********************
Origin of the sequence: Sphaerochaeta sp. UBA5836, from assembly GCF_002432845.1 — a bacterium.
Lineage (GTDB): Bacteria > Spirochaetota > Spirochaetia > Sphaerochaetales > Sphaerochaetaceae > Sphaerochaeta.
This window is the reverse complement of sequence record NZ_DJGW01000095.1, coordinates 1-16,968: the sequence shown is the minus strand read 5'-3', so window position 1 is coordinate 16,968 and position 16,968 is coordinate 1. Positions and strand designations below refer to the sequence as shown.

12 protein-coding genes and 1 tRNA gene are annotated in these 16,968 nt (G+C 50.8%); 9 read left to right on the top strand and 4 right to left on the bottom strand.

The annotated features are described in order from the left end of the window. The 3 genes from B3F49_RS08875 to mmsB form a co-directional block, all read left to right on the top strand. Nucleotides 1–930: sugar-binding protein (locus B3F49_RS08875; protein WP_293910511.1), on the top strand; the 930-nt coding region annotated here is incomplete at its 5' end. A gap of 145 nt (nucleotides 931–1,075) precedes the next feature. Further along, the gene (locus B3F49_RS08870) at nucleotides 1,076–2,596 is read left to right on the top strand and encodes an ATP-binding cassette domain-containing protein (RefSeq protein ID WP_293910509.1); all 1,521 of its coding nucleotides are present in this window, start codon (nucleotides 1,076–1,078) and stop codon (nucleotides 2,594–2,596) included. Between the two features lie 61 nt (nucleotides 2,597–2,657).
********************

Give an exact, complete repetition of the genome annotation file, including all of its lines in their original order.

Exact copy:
Origin of the sequence: Sphaerochaeta sp. UBA5836, from assembly GCF_002432845.1 — a bacterium.
Lineage (GTDB): Bacteria > Spirochaetota > Spirochaetia > Sphaerochaetales > Sphaerochaetaceae > Sphaerochaeta.
This window is the reverse complement of sequence record NZ_DJGW01000095.1, coordinates 1-16,968: the sequence shown is the minus strand read 5'-3', so window position 1 is coordinate 16,968 and position 16,968 is coordinate 1. Positions and strand designations below refer to the sequence as shown.

12 protein-coding genes and 1 tRNA gene are annotated in these 16,968 nt (G+C 50.8%); 9 read left to right on the top strand and 4 right to left on the bottom strand.

The annotated features are described in order from the left end of the window. The 3 genes from B3F49_RS08875 to mmsB form a co-directional block, all read left to right on the top strand. Nucleotides 1–930: sugar-binding protein (locus B3F49_RS08875; protein WP_293910511.1), on the top strand; the 930-nt coding region annotated here is incomplete at its 5' end. A gap of 145 nt (nucleotides 931–1,075) precedes the next feature. Further along, the gene (locus B3F49_RS08870) at nucleotides 1,076–2,596 is read left to right on the top strand and encodes an ATP-binding cassette domain-containing protein (RefSeq protein ID WP_293910509.1); all 1,521 of its coding nucleotides are present in this window, start codon (nucleotides 1,076–1,078) and stop codon (nucleotides 2,594–2,596) included. Between the two features lie 61 nt (nucleotides 2,597–2,657).